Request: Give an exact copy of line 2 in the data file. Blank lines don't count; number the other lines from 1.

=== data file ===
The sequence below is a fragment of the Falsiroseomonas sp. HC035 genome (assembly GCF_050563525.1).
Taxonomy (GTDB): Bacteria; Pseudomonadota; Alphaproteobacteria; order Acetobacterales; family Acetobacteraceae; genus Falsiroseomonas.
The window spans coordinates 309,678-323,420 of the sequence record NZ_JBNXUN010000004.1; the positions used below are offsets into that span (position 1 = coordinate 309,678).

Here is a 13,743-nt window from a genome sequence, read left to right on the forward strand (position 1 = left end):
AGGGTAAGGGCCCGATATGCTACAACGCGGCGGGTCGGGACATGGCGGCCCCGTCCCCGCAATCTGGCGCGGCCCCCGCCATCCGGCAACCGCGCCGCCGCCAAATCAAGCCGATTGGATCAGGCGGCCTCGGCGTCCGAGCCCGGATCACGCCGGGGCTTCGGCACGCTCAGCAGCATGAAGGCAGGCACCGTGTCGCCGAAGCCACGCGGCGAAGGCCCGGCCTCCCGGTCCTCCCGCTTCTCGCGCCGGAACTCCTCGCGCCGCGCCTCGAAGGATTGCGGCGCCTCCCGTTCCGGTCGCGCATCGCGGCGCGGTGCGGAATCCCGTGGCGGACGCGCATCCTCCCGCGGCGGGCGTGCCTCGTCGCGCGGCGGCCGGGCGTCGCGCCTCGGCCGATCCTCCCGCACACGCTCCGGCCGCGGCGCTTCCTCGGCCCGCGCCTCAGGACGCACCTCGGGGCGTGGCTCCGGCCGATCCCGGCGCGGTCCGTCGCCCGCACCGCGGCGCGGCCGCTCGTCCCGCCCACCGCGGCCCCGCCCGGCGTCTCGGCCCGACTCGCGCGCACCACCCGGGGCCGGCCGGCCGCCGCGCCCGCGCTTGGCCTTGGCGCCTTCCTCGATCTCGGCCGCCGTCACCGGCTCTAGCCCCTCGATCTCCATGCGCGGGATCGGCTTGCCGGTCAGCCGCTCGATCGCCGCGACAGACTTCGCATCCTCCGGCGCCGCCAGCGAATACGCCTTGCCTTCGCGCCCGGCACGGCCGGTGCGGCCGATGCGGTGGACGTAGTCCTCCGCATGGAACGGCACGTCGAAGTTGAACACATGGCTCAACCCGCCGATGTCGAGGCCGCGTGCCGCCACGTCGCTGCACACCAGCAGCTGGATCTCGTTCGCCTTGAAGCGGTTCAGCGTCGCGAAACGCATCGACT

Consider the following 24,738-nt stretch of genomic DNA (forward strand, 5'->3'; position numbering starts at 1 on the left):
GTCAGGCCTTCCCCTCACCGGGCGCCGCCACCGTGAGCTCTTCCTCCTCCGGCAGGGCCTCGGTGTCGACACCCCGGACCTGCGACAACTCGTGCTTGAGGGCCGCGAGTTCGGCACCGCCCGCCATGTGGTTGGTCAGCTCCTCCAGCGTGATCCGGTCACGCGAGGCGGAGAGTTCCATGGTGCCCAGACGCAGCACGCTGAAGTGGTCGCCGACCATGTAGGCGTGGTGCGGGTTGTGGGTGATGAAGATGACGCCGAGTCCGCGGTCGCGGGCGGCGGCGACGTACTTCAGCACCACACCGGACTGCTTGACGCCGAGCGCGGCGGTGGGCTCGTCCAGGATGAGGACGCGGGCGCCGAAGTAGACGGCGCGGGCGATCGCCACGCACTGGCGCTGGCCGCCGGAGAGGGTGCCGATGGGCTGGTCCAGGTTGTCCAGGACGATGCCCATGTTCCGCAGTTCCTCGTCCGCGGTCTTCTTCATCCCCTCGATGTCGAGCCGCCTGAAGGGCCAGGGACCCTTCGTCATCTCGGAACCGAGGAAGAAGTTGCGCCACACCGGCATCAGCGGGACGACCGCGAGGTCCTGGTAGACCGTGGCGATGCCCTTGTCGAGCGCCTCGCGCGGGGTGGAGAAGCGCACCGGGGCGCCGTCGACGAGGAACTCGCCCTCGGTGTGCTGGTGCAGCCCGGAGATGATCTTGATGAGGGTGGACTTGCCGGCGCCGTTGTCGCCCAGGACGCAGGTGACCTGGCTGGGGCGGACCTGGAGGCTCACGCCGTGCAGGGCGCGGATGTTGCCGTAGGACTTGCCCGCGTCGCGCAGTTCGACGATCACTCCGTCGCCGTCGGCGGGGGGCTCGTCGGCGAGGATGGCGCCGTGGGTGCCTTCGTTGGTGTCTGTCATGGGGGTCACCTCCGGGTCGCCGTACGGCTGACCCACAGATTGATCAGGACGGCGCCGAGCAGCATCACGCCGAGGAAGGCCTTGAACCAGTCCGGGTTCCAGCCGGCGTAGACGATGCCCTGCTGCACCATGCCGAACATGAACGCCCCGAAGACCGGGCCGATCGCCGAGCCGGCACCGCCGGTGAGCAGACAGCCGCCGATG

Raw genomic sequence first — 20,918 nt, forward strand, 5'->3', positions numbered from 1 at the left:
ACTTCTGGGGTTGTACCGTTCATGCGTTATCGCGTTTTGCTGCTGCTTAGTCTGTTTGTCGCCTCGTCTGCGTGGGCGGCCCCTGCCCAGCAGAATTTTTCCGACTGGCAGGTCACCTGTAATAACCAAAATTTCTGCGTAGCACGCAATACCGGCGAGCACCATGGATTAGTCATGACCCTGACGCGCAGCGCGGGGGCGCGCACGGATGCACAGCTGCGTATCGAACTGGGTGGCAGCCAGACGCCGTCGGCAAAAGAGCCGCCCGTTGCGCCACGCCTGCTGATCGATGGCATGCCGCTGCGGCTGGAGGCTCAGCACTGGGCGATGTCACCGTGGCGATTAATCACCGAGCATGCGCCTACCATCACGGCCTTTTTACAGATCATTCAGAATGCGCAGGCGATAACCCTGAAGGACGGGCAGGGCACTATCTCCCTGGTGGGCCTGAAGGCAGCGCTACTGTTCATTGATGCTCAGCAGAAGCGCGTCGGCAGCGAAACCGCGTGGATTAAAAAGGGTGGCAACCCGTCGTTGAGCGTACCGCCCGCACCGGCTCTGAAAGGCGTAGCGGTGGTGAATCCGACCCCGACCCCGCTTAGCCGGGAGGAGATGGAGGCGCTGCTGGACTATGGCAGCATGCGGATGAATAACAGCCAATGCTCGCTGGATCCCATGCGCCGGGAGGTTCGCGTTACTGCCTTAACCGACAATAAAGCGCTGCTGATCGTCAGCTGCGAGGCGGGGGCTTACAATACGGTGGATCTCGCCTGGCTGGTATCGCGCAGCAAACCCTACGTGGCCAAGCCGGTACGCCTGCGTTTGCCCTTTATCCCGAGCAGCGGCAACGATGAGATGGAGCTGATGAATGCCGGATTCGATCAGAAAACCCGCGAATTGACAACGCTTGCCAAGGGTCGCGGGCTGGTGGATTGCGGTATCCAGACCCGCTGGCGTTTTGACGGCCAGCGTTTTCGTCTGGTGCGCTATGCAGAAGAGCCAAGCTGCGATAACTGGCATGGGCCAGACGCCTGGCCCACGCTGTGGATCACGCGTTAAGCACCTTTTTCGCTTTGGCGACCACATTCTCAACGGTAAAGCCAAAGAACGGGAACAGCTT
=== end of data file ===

Taxonomy (GTDB): Bacteria; Pseudomonadota; Alphaproteobacteria; order Acetobacterales; family Acetobacteraceae; genus Falsiroseomonas.